Avoid misdiagnosis of knee pain health advisor

Avoid misdiagnosis of knee painIt presses, it grinds, it hurts or stings – complaints in the knee are as varied as their possible causes. The knee is a complicated joint, and this often makes the path to the correct diagnosis difficult. Misdiagnoses and unnecessary operations are stressful for those affected and are not uncommon, particularly in the case of knee complaints. It may take years to discover that an osteoarthritis patient is actually suffering from a malposition of the kneecap.

According to international studies, doctors are wrong in about 15 percent of all diagnoses. Exact figures for Germany are not available, but experts ame a comparable rate here.

Dozens of possible causes of knee pain

The most common complaints include problems with the kneecap, with the cruciate ligaments or meniscus injuries. Orthopedist. Sports physician Dr. Helge Riepenhof to consider. The most common complaints include problems with the kneecap, with the cruciate ligaments and meniscus injuries. However, there are quite a few other diseases that can be manifested by knee pain. These include, for example, rheumatoid arthritis, but also gout, psoriasis, Lyme disease spread by ticks, or infectious diseases.

Precise description of the pain provides the first clue

Essential clues to the cause of the complaints are usually already provided by the patient interview. It is therefore extremely important that the doctor takes enough time for the patient to describe his pain as precisely as possible. Four simple questions usually put the doctor on the right track:

Important question for knee pain

– Do the symptoms tend to occur in the morning when you get up or at the end of the day, after a long period of exertion?? – What is the nature of the pain (stabbing, pressing, dull, sharp, etc.)? . )? – How exactly did the complaints start or when/where did they first occur?? – What has happened since then? How has the pain developed?

After the consultation, the doctor will carefully examine the knee, check the mobility and stability of the joint, and scan it for possible swelling or effusion. He then examines the muscles and adjacent joints, such as the hip and ankle, in order to clarify the relationships between them.

If inflammatory processes are suspected, various blood tests are also carried out, for example for inflammation and rheumatism factors, and if gout is suspected, also for elevated uric acid levels. In rare cases, a puncture may be necessary to have the synovial fluid examined in the laboratory for signs of rheumatism or certain germs. The puncture itself involves a risk of infection that cannot be completely ruled out.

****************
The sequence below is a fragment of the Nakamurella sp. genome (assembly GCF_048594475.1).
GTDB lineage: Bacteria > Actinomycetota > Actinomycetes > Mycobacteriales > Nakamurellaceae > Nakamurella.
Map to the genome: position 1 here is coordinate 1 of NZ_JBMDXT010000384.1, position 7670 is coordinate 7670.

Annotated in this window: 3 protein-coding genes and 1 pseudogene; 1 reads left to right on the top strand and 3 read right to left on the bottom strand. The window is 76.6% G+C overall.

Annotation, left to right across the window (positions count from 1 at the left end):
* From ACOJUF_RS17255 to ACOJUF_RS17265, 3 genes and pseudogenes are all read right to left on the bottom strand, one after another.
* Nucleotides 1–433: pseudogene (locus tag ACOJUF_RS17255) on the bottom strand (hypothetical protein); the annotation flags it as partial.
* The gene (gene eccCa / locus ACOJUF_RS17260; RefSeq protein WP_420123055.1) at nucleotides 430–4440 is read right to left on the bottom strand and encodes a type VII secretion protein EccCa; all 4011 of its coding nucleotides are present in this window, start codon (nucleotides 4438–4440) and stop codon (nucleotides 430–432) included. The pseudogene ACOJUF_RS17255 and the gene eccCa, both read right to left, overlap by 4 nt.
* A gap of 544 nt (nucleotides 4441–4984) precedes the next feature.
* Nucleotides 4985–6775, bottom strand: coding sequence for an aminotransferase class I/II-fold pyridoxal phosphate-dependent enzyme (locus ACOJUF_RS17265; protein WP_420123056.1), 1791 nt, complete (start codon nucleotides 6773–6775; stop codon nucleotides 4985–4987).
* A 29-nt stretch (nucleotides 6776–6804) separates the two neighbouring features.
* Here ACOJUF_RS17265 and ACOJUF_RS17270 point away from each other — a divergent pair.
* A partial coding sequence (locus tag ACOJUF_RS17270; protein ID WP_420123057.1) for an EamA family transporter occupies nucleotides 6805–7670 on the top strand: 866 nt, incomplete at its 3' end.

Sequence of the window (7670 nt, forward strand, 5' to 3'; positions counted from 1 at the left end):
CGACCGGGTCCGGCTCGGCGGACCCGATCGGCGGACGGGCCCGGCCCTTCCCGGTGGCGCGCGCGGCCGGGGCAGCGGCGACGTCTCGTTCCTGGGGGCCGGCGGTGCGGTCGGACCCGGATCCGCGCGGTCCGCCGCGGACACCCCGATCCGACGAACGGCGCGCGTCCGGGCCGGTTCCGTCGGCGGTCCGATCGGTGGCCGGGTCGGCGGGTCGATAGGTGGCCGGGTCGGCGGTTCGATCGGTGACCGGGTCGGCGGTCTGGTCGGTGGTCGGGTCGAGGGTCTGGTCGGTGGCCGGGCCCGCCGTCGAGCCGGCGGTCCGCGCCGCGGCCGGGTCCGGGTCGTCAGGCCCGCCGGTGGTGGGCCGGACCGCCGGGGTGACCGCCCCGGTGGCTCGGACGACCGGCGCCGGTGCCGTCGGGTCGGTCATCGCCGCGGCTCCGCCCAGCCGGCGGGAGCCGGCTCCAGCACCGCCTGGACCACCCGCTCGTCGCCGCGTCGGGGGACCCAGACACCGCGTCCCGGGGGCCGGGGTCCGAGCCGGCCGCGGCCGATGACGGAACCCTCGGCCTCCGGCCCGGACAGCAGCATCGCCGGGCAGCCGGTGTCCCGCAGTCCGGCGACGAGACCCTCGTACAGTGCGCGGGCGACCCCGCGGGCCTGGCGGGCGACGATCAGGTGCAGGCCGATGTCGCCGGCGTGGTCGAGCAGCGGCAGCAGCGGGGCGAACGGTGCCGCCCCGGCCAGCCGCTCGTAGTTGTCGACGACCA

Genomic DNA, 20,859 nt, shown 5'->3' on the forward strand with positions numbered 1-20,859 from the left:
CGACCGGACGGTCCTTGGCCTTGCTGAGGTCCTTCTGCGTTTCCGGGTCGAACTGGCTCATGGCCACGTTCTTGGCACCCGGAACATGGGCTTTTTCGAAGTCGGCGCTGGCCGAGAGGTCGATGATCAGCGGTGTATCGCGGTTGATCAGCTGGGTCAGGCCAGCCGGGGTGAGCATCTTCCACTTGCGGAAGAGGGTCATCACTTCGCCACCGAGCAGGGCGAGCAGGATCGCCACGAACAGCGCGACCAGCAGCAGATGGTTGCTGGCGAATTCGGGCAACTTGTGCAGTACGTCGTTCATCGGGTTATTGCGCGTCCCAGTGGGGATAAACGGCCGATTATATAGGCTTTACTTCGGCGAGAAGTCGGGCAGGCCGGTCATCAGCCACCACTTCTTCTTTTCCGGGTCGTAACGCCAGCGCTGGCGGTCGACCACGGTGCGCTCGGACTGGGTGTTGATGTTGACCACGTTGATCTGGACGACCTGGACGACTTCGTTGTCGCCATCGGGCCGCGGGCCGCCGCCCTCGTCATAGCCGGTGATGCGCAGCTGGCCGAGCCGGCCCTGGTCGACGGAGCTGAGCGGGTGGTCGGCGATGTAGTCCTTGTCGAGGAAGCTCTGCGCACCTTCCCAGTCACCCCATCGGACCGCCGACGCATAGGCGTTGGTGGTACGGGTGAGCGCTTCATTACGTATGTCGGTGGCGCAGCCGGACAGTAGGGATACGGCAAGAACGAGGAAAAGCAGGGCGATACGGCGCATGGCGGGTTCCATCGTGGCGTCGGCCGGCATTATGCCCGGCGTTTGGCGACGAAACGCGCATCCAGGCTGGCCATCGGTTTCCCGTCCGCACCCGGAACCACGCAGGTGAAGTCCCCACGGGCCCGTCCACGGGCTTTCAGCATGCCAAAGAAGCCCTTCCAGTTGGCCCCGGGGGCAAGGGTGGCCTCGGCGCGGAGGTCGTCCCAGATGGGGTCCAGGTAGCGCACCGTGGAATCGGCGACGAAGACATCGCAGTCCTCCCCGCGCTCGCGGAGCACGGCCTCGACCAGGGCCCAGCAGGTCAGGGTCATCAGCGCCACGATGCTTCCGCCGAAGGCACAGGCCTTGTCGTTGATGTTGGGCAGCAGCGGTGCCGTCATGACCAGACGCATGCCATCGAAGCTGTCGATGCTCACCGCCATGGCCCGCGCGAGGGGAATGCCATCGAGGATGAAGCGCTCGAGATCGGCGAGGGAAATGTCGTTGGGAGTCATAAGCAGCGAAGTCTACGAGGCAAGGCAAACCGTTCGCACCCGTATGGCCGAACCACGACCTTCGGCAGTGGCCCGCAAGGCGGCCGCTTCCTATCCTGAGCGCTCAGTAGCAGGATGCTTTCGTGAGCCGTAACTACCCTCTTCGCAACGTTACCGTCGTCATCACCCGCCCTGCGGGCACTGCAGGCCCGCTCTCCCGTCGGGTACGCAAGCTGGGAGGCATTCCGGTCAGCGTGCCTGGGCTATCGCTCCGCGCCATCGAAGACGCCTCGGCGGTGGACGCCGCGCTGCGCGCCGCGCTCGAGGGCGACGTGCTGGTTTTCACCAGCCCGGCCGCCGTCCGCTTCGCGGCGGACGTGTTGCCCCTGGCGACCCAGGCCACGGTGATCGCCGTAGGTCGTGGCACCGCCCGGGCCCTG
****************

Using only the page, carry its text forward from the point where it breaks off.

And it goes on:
When X-rays, MRIs and ultrasound are useful

If treatment with physiotherapy and painkillers does not bring rapid relief, the doctor will use imaging techniques, especially X-rays if osteoarthritis is suspected. In younger people, magnetic resonance imaging (MRI) or ultrasound are more likely to be considered instead of X-rays, because they allow better assessment of possible damage to soft ties such as ligaments or menisci. Rarely, nuclear medical examinations (bone scintigraphy) will be necessary – they provide information about changes in bone metabolism, for example due to inflammation or tumors.

Surgery as a last resort

"Before surgery, however, if it is not an emergency, treatment with physical therapy and, if necessary, pain-relieving medications should always be attempted", emphasizes the orthopedist and rehabilitation physician Dr. Christian Sturm. Stabilizing exercises and self-awareness (proprioception) are particularly important – these measures can often alleviate the symptoms in the medium and long term: "As a patient, you can do a lot yourself at home, for example by doing daily exercises standing on one leg. With all the modern technical possibilities, the detailed discussion remains the most important thing. The precise examination by the doctor the most important part of the diagnostics. An X-ray alone is not a sufficient diagnosis – and the error rates in interpreting X-rays are not exactly low at ten percent, according to a large meta-analysis in the USA in 2008.

Patients should therefore trust their bodies and look for a doctor who takes the problem seriously and understands it. If you are unsure, you should consider the keyword "surgery" at the latest get a second opinion to avoid unnecessary surgery.

Exercise therapy for patellar malalignment

Muscles center the kneecap. If the balance between them is not right, this accelerates wear and tear – targeted training, on the other hand, stabilizes the kneecap in the sliding bearing. more

What helps with chronic knee pain?

In the case of chronic pain in the knee, a so-called multimodal therapy can help – with targeted exercise, physiotherapy and psychotherapy.

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